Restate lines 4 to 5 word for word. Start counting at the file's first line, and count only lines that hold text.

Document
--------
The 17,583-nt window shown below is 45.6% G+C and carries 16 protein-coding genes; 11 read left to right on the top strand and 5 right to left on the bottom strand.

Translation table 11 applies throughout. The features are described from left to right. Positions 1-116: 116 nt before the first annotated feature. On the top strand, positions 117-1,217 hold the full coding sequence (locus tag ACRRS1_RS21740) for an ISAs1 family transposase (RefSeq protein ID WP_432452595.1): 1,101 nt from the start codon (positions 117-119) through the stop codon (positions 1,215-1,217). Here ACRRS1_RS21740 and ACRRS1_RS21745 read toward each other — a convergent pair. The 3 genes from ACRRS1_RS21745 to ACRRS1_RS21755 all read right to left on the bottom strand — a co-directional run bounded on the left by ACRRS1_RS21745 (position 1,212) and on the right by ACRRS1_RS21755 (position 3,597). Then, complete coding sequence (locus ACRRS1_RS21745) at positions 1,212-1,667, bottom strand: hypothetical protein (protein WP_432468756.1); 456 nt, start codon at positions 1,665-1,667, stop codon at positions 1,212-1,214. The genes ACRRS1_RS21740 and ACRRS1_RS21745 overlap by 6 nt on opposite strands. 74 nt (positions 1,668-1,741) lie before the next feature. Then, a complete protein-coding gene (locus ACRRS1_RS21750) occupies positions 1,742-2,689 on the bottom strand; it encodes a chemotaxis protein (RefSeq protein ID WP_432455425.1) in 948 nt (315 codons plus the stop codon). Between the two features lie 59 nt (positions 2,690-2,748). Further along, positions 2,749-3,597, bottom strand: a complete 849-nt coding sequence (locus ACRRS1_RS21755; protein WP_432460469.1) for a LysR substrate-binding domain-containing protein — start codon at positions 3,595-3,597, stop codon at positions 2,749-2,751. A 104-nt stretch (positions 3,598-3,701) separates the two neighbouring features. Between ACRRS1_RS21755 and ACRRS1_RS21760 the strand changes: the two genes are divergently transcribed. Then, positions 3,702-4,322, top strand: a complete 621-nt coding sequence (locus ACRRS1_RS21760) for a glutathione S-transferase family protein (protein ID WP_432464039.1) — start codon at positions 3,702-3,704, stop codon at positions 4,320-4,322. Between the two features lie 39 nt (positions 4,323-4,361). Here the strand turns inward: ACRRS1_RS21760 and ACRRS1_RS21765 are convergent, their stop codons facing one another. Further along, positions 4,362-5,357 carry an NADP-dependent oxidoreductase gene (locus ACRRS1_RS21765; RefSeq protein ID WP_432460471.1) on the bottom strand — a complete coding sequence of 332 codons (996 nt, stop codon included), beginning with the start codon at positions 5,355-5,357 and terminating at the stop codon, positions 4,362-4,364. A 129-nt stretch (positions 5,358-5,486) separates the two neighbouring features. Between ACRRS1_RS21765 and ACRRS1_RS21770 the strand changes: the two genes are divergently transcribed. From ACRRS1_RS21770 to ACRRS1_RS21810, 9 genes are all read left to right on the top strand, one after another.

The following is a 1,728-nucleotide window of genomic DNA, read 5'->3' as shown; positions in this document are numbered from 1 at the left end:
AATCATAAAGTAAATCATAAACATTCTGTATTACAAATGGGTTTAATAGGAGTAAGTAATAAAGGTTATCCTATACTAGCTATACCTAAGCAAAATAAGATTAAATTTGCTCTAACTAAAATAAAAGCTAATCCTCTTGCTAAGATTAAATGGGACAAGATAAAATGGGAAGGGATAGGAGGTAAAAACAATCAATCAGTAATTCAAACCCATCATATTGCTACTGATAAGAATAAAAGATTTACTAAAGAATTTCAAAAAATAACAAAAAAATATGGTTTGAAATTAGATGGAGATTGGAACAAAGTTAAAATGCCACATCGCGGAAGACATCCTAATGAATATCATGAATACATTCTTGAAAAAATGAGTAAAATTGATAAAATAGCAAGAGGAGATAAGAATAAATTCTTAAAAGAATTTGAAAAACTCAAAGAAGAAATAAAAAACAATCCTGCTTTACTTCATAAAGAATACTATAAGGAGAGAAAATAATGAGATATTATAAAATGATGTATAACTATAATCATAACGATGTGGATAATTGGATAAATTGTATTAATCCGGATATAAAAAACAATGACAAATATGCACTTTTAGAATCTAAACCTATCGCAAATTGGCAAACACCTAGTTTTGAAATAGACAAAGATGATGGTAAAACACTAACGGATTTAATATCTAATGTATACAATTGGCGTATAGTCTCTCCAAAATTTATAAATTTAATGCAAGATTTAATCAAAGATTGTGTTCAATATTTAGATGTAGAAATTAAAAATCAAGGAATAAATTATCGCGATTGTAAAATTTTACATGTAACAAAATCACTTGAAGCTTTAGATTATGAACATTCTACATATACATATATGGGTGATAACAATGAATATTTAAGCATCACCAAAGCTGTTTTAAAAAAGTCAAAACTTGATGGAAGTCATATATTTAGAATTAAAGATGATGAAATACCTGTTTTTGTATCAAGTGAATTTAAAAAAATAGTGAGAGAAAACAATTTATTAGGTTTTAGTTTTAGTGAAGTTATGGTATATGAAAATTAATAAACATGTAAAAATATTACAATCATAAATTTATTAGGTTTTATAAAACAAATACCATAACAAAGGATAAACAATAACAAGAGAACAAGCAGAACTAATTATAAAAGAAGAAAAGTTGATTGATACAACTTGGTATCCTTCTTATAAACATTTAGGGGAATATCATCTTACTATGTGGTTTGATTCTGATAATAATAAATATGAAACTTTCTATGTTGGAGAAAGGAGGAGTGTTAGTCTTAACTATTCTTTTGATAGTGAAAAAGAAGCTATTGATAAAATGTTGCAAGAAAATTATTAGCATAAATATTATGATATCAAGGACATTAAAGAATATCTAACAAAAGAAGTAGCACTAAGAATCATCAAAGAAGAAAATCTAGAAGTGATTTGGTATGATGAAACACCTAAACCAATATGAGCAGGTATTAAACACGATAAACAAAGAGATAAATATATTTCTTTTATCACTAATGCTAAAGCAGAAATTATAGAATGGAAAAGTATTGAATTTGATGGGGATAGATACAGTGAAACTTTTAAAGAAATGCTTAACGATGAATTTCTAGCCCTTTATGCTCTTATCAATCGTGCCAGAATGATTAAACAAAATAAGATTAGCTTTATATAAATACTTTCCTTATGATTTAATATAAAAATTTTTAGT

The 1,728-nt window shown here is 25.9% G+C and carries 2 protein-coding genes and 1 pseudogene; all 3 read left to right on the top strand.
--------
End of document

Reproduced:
AATCATAAAGTAAATCATAAACATTCTGTATTACAAATGGGTTTAATAGGAGTAAGTAATAAAGGTTATCCTATACTAGCTATACCTAAGCAAAATAAGATTAAATTTGCTCTAACTAAAATAAAAGCTAATCCTCTTGCTAAGATTAAATGGGACAAGATAAAATGGGAAGGGATAGGAGGTAAAAACAATCAATCAGTAATTCAAACCCATCATATTGCTACTGATAAGAATAAAAGATTTACTAAAGAATTTCAAAAAATAACAAAAAAATATGGTTTGAAATTAGATGGAGATTGGAACAAAGTTAAAATGCCACATCGCGGAAGACATCCTAATGAATATCATGAATACATTCTTGAAAAAATGAGTAAAATTGATAAAATAGCAAGAGGAGATAAGAATAAATTCTTAAAAGAATTTGAAAAACTCAAAGAAGAAATAAAAAACAATCCTGCTTTACTTCATAAAGAATACTATAAGGAGAGAAAATAATGAGATATTATAAAATGATGTATAACTATAATCATAACGATGTGGATAATTGGATAAATTGTATTAATCCGGATATAAAAAACAATGACAAATATGCACTTTTAGAATCTAAACCTATCGCAAATTGGCAAACACCTAGTTTTGAAATAGACAAAGATGATGGTAAAACACTAACGGATTTAATATCTAATGTATACAATTGGCGTATAGTCTCTCCAAAATTTATAAATTTAATGCAAGATTTAATCAAAGATTGTGTTCAATATTTAGATGTAGAAATTAAAAATCAAGGAATAAATTATCGCGATTGTAAAATTTTACATGTAACAAAATCACTTGAAGCTTTAGATTATGAACATTCTACATATACATATATGGGTGATAACAATGAATATTTAAGCATCACCAAAGCTGTTTTAAAAAAGTCAAAACTTGATGGAAGTCATATATTTAGAATTAAAGATGATGAAATACCTGTTTTTGTATCAAGTGAATTTAAAAAAATAGTGAGAGAAAACAATTTATTAGGTTTTAGTTTTAGTGAAGTTATGGTATATGAAAATTAATAAACATGTAAAAATATTACAATCATAAATTTATTAGGTTTTATAAAACAAATACCATAACAAAGGATAAACAATAACAAGAGAACAAGCAGAACTAATTATAAAAGAAGAAAAGTTGATTGATACAACTTGGTATCCTTCTTATAAACATTTAGGGGAATATCATCTTACTATGTGGTTTGATTCTGATAATAATAAATATGAAACTTTCTATGTTGGAGAAAGGAGGAGTGTTAGTCTTAACTATTCTTTTGATAGTGAAAAAGAAGCTATTGATAAAATGTTGCAAGAAAATTATTAGCATAAATATTATGATATCAAGGACATTAAAGAATATCTAACAAAAGAAGTAGCACTAAGAATCATCAAAGAAGAAAATCTAGAAGTGATTTGGTATGATGAAACACCTAAACCAATATGAGCAGGTATTAAACACGATAAACAAAGAGATAAATATATTTCTTTTATCACTAATGCTAAAGCAGAAATTATAGAATGGAAAAGTATTGAATTTGATGGGGATAGATACAGTGAAACTTTTAAAGAAATGCTTAACGATGAATTTCTAGCCCTTTATGCTCTTATCAATCGTGCCAGAATGATTAAACAAAATAAGATTAGCTTTATATAAATACTTTCCTTATGATTTAATATAAAAATTTTTAGT

The 1,728-nt window shown here is 25.9% G+C and carries 2 protein-coding genes and 1 pseudogene; all 3 read left to right on the top strand.